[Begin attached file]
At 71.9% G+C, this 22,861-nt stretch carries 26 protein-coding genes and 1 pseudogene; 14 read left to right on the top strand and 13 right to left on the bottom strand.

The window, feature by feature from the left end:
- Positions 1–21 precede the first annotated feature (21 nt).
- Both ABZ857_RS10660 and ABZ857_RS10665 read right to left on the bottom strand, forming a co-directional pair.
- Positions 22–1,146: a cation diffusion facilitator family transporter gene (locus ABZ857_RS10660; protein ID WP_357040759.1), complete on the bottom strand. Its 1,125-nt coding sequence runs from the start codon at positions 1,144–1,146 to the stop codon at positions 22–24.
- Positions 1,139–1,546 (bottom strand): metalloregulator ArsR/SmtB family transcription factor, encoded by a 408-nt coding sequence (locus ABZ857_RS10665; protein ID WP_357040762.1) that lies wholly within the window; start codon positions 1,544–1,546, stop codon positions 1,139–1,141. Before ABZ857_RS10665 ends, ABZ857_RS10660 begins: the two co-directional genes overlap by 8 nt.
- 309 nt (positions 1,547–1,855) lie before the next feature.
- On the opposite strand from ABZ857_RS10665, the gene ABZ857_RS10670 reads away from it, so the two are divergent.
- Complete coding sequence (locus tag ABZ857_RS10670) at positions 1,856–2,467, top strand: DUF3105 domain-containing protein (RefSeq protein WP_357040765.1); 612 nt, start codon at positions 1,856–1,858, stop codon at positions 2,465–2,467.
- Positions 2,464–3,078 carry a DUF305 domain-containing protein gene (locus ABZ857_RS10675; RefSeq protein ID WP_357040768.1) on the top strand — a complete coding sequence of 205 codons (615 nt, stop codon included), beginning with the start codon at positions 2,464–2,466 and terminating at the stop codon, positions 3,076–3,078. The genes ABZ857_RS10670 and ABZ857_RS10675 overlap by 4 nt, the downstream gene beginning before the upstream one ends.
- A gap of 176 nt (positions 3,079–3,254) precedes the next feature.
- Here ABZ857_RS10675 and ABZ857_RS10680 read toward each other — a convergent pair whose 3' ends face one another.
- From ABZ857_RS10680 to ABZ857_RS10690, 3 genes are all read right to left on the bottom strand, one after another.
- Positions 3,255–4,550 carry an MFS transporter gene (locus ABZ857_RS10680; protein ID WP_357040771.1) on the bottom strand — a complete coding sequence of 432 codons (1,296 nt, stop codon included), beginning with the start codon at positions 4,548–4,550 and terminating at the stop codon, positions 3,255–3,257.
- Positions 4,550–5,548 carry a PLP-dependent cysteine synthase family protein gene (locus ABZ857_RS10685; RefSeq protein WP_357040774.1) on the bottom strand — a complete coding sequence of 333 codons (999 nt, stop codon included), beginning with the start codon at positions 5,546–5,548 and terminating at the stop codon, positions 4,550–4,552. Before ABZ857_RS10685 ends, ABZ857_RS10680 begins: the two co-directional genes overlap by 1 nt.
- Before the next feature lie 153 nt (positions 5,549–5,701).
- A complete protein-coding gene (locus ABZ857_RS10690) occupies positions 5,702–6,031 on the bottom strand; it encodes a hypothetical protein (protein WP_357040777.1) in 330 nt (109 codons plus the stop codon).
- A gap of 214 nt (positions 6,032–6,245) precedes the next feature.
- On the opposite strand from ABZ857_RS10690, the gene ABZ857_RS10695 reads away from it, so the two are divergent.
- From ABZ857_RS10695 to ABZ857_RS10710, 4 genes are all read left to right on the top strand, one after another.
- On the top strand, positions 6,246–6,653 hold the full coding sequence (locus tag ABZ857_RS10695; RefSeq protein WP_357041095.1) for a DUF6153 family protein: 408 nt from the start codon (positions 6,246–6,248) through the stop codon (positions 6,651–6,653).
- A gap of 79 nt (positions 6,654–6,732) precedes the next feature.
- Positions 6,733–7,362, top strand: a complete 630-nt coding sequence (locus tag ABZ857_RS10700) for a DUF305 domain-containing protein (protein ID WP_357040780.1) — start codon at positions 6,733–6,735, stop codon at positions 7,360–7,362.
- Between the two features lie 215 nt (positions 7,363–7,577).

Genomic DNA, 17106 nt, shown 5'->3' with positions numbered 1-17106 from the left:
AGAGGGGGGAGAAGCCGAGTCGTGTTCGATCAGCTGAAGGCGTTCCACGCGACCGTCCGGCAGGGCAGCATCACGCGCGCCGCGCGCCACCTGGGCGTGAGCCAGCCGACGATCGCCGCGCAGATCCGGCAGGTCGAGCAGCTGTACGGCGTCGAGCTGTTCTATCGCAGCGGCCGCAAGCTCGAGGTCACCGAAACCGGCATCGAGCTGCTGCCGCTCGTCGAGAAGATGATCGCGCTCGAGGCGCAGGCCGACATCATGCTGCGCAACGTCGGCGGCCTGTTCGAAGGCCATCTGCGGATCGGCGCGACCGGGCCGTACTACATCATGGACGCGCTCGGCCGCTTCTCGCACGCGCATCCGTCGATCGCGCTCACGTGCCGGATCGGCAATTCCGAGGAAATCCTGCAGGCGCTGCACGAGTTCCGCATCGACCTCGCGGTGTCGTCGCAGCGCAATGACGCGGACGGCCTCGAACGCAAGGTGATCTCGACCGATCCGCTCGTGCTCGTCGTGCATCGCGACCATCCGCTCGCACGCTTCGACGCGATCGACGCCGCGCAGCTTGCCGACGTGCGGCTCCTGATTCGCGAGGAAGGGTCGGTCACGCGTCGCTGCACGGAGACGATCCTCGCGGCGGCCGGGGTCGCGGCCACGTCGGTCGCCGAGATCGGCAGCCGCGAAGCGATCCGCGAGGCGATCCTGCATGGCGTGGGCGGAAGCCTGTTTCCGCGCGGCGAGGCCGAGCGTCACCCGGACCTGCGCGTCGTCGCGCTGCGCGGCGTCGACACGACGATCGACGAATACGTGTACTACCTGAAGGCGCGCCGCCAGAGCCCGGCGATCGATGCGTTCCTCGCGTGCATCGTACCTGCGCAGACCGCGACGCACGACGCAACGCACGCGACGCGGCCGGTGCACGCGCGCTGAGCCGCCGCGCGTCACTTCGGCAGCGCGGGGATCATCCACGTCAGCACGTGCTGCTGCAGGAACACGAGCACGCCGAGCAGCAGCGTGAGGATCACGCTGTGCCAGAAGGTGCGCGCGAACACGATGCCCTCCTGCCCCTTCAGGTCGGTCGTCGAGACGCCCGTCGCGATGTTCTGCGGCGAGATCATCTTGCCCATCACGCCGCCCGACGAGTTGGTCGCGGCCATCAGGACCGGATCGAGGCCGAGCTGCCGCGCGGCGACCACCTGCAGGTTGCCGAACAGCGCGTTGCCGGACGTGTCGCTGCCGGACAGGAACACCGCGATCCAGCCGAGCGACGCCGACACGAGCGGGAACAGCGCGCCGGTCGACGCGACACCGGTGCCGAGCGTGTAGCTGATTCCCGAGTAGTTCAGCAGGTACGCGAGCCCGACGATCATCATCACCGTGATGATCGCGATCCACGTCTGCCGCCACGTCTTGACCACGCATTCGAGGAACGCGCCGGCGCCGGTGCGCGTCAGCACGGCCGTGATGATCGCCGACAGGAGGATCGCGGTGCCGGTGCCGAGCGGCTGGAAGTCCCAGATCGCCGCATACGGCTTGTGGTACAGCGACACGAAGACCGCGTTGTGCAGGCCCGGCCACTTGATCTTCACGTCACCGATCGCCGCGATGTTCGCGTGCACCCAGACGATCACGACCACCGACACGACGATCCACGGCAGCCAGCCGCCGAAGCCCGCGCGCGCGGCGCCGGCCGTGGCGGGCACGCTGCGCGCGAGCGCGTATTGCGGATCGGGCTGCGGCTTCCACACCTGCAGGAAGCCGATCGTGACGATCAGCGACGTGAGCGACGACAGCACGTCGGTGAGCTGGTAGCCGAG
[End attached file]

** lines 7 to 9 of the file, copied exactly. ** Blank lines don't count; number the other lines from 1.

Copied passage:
- 309 nt (positions 1,547–1,855) lie before the next feature.
- On the opposite strand from ABZ857_RS10665, the gene ABZ857_RS10670 reads away from it, so the two are divergent.
- Complete coding sequence (locus tag ABZ857_RS10670) at positions 1,856–2,467, top strand: DUF3105 domain-containing protein (RefSeq protein WP_357040765.1); 612 nt, start codon at positions 1,856–1,858, stop codon at positions 2,465–2,467.